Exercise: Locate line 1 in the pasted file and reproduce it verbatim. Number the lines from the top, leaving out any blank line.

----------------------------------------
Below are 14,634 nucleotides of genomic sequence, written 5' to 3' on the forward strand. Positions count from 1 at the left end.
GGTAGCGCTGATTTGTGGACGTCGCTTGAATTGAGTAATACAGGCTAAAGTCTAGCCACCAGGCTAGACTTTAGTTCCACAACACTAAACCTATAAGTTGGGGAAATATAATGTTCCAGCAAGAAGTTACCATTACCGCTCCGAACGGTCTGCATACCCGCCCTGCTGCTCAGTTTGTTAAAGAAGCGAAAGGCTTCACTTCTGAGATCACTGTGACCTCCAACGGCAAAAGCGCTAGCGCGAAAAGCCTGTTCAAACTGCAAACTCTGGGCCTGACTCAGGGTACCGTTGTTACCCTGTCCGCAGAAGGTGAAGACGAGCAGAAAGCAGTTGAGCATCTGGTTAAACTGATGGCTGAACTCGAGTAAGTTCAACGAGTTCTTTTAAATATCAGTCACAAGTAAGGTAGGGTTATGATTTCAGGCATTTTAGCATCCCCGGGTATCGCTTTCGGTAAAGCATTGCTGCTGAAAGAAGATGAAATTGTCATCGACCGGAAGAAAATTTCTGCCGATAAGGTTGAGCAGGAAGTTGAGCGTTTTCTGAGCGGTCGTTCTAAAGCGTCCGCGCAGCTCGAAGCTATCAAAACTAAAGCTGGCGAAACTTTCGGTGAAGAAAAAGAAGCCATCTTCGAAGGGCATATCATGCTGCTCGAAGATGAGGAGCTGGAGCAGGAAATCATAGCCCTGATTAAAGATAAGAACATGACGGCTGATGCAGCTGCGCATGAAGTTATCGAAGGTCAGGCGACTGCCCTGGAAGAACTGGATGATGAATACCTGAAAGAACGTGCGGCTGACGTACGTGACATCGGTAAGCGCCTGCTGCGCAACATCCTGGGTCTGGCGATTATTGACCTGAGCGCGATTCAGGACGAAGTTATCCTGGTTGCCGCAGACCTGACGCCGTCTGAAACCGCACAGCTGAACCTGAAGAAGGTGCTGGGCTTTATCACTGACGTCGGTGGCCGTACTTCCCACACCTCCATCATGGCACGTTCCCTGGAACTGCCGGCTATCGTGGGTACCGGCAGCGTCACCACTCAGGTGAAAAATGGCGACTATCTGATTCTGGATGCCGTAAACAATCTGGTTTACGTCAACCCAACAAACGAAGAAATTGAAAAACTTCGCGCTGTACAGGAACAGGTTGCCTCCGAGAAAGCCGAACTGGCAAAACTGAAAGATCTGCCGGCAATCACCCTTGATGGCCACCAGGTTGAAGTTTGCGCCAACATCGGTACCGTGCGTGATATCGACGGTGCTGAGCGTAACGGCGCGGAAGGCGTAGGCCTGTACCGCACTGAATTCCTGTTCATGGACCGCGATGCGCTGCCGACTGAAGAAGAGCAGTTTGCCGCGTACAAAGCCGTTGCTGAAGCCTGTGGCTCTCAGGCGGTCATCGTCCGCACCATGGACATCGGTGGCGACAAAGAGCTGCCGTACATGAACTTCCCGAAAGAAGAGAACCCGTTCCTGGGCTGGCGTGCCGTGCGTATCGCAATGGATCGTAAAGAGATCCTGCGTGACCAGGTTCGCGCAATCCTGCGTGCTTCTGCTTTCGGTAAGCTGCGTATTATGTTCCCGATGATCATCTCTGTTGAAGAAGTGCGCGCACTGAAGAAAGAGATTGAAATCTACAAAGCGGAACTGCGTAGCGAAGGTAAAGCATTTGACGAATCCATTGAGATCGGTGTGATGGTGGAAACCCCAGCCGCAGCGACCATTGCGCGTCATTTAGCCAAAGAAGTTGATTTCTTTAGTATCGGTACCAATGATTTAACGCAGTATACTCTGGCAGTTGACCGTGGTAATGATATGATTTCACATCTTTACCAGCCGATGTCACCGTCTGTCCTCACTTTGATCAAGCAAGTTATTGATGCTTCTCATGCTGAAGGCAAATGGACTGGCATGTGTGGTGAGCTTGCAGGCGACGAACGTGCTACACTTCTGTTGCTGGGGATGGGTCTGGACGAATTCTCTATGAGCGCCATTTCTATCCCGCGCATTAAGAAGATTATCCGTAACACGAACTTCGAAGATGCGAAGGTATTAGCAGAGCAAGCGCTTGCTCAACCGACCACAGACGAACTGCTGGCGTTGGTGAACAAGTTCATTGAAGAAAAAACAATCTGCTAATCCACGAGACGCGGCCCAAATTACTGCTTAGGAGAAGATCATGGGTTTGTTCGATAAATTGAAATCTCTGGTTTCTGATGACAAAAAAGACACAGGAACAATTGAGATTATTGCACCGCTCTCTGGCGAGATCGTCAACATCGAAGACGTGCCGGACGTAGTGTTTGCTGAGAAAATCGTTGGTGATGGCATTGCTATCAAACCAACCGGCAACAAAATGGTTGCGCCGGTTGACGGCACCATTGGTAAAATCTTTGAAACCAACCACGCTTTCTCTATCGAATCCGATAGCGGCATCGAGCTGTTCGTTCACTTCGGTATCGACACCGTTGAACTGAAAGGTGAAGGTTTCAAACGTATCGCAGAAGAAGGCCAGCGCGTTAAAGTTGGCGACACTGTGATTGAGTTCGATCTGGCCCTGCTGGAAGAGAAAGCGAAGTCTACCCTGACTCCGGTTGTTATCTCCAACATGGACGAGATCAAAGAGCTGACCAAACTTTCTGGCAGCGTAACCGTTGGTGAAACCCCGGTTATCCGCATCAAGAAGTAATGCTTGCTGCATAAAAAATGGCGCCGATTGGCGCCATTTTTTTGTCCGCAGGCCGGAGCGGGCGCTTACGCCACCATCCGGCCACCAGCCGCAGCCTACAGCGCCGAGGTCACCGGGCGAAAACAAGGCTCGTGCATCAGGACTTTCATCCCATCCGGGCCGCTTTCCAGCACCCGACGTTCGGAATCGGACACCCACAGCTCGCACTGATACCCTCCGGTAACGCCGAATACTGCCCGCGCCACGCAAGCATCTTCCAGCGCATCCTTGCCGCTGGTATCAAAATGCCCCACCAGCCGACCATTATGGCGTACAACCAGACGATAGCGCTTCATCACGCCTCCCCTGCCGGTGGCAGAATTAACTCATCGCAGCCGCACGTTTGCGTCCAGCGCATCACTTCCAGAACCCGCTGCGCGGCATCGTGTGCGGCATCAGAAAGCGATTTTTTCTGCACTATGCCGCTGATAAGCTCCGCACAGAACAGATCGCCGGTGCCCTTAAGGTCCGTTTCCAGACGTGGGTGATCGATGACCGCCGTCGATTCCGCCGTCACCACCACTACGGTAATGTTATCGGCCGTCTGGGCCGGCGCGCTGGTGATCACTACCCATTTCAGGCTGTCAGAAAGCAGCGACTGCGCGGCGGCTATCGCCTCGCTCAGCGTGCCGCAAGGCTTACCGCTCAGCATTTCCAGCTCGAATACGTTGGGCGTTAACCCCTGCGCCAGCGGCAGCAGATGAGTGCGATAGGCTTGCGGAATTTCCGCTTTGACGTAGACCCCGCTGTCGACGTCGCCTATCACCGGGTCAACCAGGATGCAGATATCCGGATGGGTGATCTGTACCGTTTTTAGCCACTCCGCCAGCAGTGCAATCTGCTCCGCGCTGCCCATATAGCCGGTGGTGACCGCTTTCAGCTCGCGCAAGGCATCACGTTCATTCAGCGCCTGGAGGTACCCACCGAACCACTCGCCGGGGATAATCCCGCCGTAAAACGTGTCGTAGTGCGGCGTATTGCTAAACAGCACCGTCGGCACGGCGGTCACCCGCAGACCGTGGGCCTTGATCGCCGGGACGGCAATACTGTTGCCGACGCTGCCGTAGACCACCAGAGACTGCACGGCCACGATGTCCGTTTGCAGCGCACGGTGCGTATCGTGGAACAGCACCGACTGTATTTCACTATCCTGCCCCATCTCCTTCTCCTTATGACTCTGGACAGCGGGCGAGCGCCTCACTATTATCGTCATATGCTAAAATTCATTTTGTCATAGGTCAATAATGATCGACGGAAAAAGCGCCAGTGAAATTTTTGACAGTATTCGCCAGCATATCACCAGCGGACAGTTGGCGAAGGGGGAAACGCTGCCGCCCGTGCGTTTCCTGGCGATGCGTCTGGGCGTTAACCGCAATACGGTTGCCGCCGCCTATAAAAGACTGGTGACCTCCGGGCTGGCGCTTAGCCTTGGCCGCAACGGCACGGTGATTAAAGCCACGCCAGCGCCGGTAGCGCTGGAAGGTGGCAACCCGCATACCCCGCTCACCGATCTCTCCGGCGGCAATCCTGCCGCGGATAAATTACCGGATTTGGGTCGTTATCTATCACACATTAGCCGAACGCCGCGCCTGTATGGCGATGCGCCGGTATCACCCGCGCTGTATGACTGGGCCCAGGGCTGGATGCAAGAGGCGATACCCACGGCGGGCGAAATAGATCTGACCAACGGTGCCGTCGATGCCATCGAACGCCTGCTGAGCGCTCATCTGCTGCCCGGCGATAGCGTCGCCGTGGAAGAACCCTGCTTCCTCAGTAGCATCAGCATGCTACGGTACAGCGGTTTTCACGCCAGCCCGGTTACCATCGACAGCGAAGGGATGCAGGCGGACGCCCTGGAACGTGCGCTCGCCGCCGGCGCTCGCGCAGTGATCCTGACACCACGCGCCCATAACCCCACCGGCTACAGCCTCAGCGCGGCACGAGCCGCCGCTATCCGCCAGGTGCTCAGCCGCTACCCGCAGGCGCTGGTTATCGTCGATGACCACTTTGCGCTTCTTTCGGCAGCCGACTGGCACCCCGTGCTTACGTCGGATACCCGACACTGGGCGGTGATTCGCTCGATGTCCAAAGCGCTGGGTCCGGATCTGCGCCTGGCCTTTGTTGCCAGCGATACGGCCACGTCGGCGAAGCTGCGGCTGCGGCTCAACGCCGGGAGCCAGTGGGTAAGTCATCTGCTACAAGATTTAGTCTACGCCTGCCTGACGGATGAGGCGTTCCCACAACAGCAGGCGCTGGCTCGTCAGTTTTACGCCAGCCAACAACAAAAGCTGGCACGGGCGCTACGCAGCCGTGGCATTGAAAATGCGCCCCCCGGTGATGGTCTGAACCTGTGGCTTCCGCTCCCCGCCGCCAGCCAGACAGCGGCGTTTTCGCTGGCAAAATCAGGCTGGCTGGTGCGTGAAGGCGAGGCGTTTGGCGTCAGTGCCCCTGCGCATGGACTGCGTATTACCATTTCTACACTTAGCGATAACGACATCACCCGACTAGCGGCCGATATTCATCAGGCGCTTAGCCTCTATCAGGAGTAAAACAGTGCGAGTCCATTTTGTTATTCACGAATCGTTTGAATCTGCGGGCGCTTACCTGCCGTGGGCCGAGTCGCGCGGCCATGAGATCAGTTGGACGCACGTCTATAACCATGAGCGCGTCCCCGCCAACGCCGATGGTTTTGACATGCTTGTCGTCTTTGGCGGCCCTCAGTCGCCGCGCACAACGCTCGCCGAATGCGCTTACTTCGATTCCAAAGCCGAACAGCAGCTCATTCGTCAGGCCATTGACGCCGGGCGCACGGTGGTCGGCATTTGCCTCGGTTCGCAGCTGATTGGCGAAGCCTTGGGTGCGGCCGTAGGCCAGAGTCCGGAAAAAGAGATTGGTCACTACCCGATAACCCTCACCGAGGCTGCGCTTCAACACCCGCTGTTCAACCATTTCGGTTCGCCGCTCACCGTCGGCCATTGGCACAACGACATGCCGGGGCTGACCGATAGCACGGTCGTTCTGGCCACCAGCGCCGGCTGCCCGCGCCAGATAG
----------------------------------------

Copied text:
Below are 14,634 nucleotides of genomic sequence, written 5' to 3' on the forward strand. Positions count from 1 at the left end.